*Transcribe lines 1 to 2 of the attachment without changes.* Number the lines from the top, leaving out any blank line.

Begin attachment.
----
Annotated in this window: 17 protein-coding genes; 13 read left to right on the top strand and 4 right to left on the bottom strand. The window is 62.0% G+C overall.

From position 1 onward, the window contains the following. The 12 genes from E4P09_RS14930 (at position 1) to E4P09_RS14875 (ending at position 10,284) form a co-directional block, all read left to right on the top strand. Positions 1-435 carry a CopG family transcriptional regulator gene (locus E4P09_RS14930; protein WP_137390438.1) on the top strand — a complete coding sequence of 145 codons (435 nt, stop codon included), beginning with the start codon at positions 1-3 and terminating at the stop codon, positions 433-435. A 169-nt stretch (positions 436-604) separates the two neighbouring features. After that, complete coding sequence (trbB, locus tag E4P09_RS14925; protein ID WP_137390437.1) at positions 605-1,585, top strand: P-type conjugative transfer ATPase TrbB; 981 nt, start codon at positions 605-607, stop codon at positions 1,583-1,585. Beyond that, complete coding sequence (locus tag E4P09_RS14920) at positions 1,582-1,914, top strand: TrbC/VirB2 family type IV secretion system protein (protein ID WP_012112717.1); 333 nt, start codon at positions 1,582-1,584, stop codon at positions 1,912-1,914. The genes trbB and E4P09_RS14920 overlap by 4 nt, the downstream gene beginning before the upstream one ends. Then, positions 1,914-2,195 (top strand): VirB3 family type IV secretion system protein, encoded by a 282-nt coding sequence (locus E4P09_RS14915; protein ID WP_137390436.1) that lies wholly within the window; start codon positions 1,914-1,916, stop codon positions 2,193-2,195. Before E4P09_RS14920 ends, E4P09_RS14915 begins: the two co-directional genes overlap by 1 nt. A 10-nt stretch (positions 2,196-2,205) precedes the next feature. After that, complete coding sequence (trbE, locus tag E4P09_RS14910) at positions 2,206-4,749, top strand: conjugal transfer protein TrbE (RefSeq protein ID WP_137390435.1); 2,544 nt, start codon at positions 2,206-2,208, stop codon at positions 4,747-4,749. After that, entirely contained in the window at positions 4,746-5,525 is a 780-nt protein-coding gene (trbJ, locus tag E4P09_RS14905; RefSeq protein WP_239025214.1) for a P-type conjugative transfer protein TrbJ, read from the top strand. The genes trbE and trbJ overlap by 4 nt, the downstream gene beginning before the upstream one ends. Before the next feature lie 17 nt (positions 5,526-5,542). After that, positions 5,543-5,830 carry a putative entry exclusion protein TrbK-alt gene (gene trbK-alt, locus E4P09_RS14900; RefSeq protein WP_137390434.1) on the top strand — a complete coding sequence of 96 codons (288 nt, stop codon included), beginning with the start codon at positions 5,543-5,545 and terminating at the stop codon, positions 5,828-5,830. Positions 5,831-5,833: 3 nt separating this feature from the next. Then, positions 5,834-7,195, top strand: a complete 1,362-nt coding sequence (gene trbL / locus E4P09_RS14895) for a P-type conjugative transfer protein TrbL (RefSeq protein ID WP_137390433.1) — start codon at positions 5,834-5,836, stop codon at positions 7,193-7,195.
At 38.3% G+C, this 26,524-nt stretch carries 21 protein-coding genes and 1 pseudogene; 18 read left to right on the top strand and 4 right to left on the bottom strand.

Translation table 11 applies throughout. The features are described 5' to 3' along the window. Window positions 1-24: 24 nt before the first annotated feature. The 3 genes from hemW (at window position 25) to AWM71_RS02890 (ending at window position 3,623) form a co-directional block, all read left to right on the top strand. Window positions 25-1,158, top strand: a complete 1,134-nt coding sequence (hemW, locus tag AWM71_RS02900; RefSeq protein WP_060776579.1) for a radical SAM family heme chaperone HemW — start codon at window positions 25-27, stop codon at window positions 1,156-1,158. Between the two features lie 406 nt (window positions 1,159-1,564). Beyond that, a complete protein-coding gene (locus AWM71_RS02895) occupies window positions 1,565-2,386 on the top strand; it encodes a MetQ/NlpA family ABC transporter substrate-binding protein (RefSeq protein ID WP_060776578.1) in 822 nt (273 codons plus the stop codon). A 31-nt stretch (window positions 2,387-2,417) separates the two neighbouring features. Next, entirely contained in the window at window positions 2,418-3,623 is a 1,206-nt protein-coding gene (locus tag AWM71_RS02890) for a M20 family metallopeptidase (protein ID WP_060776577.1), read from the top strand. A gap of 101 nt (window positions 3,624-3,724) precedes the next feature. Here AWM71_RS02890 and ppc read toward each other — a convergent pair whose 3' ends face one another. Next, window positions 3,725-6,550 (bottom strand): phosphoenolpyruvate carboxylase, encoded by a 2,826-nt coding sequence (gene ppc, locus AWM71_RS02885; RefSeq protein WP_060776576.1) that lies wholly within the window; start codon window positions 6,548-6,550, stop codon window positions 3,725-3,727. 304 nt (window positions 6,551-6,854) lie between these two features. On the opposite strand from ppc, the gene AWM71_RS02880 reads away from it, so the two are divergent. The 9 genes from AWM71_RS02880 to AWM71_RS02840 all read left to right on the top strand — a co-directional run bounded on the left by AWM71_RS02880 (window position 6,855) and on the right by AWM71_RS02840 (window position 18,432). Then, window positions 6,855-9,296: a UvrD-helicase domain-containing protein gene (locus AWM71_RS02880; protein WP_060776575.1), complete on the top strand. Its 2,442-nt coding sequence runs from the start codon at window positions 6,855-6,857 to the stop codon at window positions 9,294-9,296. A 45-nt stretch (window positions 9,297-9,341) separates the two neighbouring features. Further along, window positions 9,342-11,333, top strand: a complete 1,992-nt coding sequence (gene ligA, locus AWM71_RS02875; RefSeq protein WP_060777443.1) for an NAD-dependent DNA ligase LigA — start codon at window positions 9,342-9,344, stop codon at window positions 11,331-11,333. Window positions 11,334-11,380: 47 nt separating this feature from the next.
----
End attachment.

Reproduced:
Annotated in this window: 17 protein-coding genes; 13 read left to right on the top strand and 4 right to left on the bottom strand. The window is 62.0% G+C overall.

From position 1 onward, the window contains the following. The 12 genes from E4P09_RS14930 (at position 1) to E4P09_RS14875 (ending at position 10,284) form a co-directional block, all read left to right on the top strand. Positions 1-435 carry a CopG family transcriptional regulator gene (locus E4P09_RS14930; protein WP_137390438.1) on the top strand — a complete coding sequence of 145 codons (435 nt, stop codon included), beginning with the start codon at positions 1-3 and terminating at the stop codon, positions 433-435. A 169-nt stretch (positions 436-604) separates the two neighbouring features. After that, complete coding sequence (trbB, locus tag E4P09_RS14925; protein ID WP_137390437.1) at positions 605-1,585, top strand: P-type conjugative transfer ATPase TrbB; 981 nt, start codon at positions 605-607, stop codon at positions 1,583-1,585. Beyond that, complete coding sequence (locus tag E4P09_RS14920) at positions 1,582-1,914, top strand: TrbC/VirB2 family type IV secretion system protein (protein ID WP_012112717.1); 333 nt, start codon at positions 1,582-1,584, stop codon at positions 1,912-1,914. The genes trbB and E4P09_RS14920 overlap by 4 nt, the downstream gene beginning before the upstream one ends. Then, positions 1,914-2,195 (top strand): VirB3 family type IV secretion system protein, encoded by a 282-nt coding sequence (locus E4P09_RS14915; protein ID WP_137390436.1) that lies wholly within the window; start codon positions 1,914-1,916, stop codon positions 2,193-2,195. Before E4P09_RS14920 ends, E4P09_RS14915 begins: the two co-directional genes overlap by 1 nt. A 10-nt stretch (positions 2,196-2,205) precedes the next feature. After that, complete coding sequence (trbE, locus tag E4P09_RS14910) at positions 2,206-4,749, top strand: conjugal transfer protein TrbE (RefSeq protein ID WP_137390435.1); 2,544 nt, start codon at positions 2,206-2,208, stop codon at positions 4,747-4,749. After that, entirely contained in the window at positions 4,746-5,525 is a 780-nt protein-coding gene (trbJ, locus tag E4P09_RS14905; RefSeq protein WP_239025214.1) for a P-type conjugative transfer protein TrbJ, read from the top strand. The genes trbE and trbJ overlap by 4 nt, the downstream gene beginning before the upstream one ends. Before the next feature lie 17 nt (positions 5,526-5,542). After that, positions 5,543-5,830 carry a putative entry exclusion protein TrbK-alt gene (gene trbK-alt, locus E4P09_RS14900; RefSeq protein WP_137390434.1) on the top strand — a complete coding sequence of 96 codons (288 nt, stop codon included), beginning with the start codon at positions 5,543-5,545 and terminating at the stop codon, positions 5,828-5,830. Positions 5,831-5,833: 3 nt separating this feature from the next. Then, positions 5,834-7,195, top strand: a complete 1,362-nt coding sequence (gene trbL / locus E4P09_RS14895) for a P-type conjugative transfer protein TrbL (RefSeq protein ID WP_137390433.1) — start codon at positions 5,834-5,836, stop codon at positions 7,193-7,195.